I need to apply for government grant money. I could do a study on what kinds of furniture our parents were buying in the 40's and 50's. Why not? I hear of people getting money to figure out why there are so many alligators in storm drains or to study life habits of Alaskan cod.
I have a sure-fire way to get the information. It comes in every day from my readers. As the Baby Boomers age they are inheriting their parent's furniture and want to know how much it is worth so they can decide whether to treasure it, sell it or toss it out.
Sorry, I don't know what it's worth because I live in the world of new furniture. But I do know what was hot each year because everyone is asking about the same company.
A couple years ago all my email started, "Hi. We just inherited a Jasper Cabinet secretary..." That went on for several years. I guess as World War II started the entire country ran out and bought a Jasper Cabinet secretary so they could write to the boys overseas.
Inquiries stopped for a couple years then picked up again, slowly at first, but as the weather warms and the attics get cleaned out it is picking up. And they are all asking about the same thing. Considering I get mail from all over the country, it is really weird.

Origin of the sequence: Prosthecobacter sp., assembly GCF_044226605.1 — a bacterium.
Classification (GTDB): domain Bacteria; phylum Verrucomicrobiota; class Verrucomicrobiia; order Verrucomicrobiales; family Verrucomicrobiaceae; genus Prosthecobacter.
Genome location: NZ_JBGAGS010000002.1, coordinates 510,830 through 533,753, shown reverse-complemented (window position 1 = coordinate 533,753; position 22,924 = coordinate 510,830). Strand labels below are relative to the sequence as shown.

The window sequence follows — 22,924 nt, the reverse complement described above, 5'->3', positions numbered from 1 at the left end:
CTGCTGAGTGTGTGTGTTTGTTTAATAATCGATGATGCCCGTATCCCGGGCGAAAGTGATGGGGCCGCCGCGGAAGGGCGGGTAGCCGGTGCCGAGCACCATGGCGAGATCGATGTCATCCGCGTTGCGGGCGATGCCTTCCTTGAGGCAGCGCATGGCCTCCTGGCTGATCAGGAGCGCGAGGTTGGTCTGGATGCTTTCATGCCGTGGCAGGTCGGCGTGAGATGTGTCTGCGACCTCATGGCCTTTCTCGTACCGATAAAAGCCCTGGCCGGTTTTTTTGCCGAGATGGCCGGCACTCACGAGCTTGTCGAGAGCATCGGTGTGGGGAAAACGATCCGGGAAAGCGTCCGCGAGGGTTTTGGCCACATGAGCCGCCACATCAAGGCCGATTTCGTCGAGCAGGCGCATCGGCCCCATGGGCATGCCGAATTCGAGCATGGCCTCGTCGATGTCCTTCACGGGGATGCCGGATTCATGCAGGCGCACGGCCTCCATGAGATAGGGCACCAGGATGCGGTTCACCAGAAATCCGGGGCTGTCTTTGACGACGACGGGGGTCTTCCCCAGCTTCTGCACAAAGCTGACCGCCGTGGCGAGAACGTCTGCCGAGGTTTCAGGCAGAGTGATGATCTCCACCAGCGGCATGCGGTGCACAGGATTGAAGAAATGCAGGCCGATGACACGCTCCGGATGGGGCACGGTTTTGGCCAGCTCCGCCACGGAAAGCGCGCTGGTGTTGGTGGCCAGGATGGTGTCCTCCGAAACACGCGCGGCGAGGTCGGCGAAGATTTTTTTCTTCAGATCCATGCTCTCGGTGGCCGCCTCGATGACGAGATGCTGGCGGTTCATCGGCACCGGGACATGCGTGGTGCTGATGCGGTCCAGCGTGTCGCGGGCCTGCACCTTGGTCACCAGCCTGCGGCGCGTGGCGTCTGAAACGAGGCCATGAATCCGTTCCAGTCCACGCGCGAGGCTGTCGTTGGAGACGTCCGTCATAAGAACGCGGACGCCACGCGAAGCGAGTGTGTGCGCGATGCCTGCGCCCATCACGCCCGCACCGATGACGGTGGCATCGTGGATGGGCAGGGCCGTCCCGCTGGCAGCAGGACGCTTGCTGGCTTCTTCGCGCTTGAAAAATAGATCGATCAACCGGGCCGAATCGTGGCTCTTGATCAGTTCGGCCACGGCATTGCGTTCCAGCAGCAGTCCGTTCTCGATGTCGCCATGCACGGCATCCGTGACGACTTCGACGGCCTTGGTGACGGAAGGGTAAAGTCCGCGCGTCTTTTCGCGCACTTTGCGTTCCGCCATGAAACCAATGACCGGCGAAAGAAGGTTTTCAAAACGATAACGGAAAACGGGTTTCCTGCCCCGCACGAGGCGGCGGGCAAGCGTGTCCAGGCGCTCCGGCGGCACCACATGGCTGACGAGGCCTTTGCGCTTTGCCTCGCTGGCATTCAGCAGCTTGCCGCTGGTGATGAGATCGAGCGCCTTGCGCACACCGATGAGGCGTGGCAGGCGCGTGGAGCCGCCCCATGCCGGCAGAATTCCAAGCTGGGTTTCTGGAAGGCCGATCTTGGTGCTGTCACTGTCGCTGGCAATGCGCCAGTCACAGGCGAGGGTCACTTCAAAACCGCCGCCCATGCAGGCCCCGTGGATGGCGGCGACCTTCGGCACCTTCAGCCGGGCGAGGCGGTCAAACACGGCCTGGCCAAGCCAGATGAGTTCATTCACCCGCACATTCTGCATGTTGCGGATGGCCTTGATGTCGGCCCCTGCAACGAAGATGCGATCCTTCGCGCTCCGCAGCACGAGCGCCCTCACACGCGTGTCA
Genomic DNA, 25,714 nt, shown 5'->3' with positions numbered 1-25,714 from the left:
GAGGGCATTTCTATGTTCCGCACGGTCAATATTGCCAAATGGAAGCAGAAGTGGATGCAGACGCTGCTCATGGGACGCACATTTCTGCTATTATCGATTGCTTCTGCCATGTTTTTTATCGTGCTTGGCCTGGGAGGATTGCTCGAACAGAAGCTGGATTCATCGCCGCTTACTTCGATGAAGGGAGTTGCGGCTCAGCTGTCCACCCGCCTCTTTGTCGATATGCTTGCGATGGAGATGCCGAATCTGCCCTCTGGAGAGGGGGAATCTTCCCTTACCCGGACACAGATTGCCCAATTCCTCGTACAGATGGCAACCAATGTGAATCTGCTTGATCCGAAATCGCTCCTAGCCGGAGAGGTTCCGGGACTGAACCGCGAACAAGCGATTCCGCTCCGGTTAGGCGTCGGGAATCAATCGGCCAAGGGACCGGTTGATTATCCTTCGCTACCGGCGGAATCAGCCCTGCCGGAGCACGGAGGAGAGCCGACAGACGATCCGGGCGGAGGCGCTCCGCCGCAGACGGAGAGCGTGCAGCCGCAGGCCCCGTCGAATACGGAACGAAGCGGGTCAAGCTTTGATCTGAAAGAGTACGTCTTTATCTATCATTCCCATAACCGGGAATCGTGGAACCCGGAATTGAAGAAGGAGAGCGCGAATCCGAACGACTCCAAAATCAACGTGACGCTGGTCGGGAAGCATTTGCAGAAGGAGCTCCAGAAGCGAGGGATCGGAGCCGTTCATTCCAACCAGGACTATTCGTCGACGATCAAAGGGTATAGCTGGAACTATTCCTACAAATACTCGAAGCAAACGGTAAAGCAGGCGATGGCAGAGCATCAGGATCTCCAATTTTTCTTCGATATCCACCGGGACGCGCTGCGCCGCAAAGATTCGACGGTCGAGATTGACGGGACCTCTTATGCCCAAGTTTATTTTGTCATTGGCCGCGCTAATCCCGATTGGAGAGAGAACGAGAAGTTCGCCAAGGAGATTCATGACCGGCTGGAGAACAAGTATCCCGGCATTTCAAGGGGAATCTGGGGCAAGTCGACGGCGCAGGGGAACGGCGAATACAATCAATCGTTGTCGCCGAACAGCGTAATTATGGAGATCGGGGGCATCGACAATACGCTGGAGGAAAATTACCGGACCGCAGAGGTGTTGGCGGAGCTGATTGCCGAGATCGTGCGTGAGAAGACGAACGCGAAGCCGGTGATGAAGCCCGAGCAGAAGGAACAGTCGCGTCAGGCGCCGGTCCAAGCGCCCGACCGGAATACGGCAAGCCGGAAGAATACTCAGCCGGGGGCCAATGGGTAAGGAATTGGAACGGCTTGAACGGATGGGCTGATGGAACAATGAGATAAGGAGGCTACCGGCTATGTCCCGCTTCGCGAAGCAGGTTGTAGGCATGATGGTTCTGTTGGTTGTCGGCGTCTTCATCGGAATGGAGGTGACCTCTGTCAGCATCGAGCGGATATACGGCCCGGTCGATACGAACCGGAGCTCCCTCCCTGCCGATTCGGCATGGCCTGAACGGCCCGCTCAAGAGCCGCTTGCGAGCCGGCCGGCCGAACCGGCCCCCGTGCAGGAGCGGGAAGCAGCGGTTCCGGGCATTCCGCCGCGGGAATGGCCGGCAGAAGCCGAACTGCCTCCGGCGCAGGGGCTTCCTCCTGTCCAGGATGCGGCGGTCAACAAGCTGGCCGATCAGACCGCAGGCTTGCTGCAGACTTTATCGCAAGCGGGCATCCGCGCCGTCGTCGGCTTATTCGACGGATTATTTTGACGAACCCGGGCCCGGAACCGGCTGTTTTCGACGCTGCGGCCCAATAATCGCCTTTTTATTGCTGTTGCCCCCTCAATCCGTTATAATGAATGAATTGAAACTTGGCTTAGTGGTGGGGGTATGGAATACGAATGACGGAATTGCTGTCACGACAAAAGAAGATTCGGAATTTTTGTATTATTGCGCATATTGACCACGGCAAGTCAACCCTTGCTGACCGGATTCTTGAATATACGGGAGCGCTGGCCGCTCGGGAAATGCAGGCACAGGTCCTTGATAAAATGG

After the war, or toward the end, Kent-Coffey must have been the brand to have. Because most mail I get now starts out, "Hi. We just inherited a Kent-Coffey end table..."
From this I know: 1) another generation of Baby Boomers is dealing with aging parents and 2) a lot of people who bought furniture that year bought Kent-Coffey. Hundreds of brands of furniture, and a significant number of the inquiries are about Kent-Coffey. Go figure.
Based in Lenoir, NC Kent-Coffey produced promotionally priced, but decent quality furniture through the 60's until it was sold to the Singer Furniture Company, a subsidiary of the Singer sewing machine fame. Singer should have stuck with sewing machines because around 1997 the furniture division went bankrupt. In 2001, Kent-Coffey was named as co-defendant in a lawsuit brought by a former Singer employee suing over asbestos related illness. After that the trail goes cold. I would love to hear from former Kent-Coffey employees who can fill in any of the blanks.
Harold Coffey was a great influence on the North Carolina furniture industry. Although competitors, he had a strong friendship with other leaders in the industry such as James Broyhill and John Bernhardt. As a tribute to his legacy his former home in Lenoir has been preserved as a bed and breakfast named Sharon Elizabeths. I called the owners of the B&B who, it turns out, have been researching the company's history and would love to hear from any readers or former employees who have first-hand knowledge of Kent-Coffey's past.